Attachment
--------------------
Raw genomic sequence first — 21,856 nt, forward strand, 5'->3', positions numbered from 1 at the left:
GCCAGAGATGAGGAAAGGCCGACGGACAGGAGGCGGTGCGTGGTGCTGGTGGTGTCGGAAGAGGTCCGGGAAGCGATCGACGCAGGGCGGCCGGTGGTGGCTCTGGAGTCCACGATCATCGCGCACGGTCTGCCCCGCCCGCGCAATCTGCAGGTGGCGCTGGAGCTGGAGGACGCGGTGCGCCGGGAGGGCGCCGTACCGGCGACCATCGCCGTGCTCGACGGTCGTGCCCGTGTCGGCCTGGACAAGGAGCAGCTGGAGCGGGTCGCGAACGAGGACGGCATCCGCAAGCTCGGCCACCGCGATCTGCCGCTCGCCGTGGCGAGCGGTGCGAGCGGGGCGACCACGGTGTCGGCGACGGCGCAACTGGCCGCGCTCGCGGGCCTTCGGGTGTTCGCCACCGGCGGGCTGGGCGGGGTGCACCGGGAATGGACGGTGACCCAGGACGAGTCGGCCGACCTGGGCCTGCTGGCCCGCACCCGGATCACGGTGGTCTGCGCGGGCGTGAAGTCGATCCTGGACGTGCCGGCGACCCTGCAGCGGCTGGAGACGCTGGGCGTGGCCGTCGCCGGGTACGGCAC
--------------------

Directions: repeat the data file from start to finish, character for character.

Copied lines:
Raw genomic sequence first — 21,856 nt, forward strand, 5'->3', positions numbered from 1 at the left:
GCCAGAGATGAGGAAAGGCCGACGGACAGGAGGCGGTGCGTGGTGCTGGTGGTGTCGGAAGAGGTCCGGGAAGCGATCGACGCAGGGCGGCCGGTGGTGGCTCTGGAGTCCACGATCATCGCGCACGGTCTGCCCCGCCCGCGCAATCTGCAGGTGGCGCTGGAGCTGGAGGACGCGGTGCGCCGGGAGGGCGCCGTACCGGCGACCATCGCCGTGCTCGACGGTCGTGCCCGTGTCGGCCTGGACAAGGAGCAGCTGGAGCGGGTCGCGAACGAGGACGGCATCCGCAAGCTCGGCCACCGCGATCTGCCGCTCGCCGTGGCGAGCGGTGCGAGCGGGGCGACCACGGTGTCGGCGACGGCGCAACTGGCCGCGCTCGCGGGCCTTCGGGTGTTCGCCACCGGCGGGCTGGGCGGGGTGCACCGGGAATGGACGGTGACCCAGGACGAGTCGGCCGACCTGGGCCTGCTGGCCCGCACCCGGATCACGGTGGTCTGCGCGGGCGTGAAGTCGATCCTGGACGTGCCGGCGACCCTGCAGCGGCTGGAGACGCTGGGCGTGGCCGTCGCCGGGTACGGCAC